Chips: The mainstream of Linux is on the x86 and you'll have an easier time with x86 machines since the most software is available for them. The worst things, on the two ends of the market, about the x86 are: (1) it's 32-bit (not 64) and (2) it's a power pig, requiring lots of cooling fans and huge cases. If you can cope with these issues, this is the conservative solution.

    If, on the other hand, you want to take a RISC, look at the Alpha architecture on the server end and something based on ARM or MIPS on the client end. These days you could almost certainly find a tiny RISC machine without a cooling fan that could, at the very least, stream MP3's off the net into your stereo.

    Overall:Start by wiring the house for ethernet. Set up a server and at least one client and try to set up MP3 service. At this point you can experiment with different architectures. Watch emerging technology for Linux, and there is a good chance that you'll be able to upgrade to the DVD server you want.

  • I've got an interesting script running on a machine here that allows for control of x11amp via a webpage check it out url is

    I'm thinking something like that where you could just go to any computer in the house and dial up some music for the abient speakers would be versy cool. Email me if you want the script.
    - MbM
  • I was just compiling my kernel today and I noticed something that I believe would be of interest to you. It's called IP Multicasting and I found the info under Network Options in the make config script. After reading the web page about it, it looks very interesting and worthwhile. Check the page out at Enjoy! []
  • is that most decoder cards don't have drivers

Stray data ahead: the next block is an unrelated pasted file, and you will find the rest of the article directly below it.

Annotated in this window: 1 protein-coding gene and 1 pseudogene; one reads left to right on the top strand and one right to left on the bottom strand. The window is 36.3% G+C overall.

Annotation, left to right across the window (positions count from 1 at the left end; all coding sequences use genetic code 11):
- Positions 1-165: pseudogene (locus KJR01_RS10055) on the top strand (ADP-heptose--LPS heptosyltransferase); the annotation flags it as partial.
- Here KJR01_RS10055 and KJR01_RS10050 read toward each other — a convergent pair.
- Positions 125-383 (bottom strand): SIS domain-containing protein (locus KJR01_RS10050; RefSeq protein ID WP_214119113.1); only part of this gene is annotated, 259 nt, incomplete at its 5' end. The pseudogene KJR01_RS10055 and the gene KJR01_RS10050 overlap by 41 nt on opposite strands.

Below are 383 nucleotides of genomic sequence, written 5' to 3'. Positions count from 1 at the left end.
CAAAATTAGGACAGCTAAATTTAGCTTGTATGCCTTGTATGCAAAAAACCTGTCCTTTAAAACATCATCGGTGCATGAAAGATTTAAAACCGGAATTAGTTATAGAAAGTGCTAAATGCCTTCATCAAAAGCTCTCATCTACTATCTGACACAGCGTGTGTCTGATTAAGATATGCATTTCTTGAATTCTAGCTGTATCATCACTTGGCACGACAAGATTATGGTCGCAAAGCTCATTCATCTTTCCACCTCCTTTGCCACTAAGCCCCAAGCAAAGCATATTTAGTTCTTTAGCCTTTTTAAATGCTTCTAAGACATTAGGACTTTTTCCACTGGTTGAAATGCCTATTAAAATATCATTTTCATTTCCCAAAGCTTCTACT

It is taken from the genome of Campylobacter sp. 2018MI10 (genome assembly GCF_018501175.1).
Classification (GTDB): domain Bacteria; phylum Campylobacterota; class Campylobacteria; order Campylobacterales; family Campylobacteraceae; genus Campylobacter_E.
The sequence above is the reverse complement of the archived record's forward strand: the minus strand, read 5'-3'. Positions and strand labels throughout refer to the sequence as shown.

Right, some hardware vendors are being a cry babies (wah!!! you have to sign a NDA wah!!!)

    UDF isn't yet supported.
    Well, it's getting there [] and is not that important right now

    what's exciting is that some DVDs seem to be able to be played []
    Four years in jail
    No Trial, No Bail
  • checkout for some options.

    I would stay away from running all the A/V over the LAN. (of course you want all your LINUX boxes networked together though)

    Maybe one central box that controls all A/V, Power HVAC etc.

    My main system has an X10 interface to control power devices throughout the home. I can dialin, enter a passcode (DTMF), and have my system turn my routers on or off, dialback to ISP etc. The X10 device can also receive and act on wireless motion detectors...

    With IR recording and transmitting I can control most consumer devices in the home from my computer. This requires IR distribution throughout the house.

    The easiest way to do Video distribution is to modulate your line level video to a unused channel on your cable TV wiring. Then you can simply tune any tv in your house to channel 61 and see your computer screen. :-)

    Check out smarthome's website. The may have a computer controlled A/V distribution system, if not I remember one in an old "circuit cellar" article (back in the byte days)

    The following software is available: (all free (beer) and open source)

    1. vgetty - controls voicemodem to allow a single phone line to take care of ISP connectivity, voicemail, fax with hook for scripting using touch tone decoding

    2. heyu - software to drive serial X10 interface for power control. CLI

    3. LIRC - linux project for IR remote control, recording and playback of IR commands from existing remotes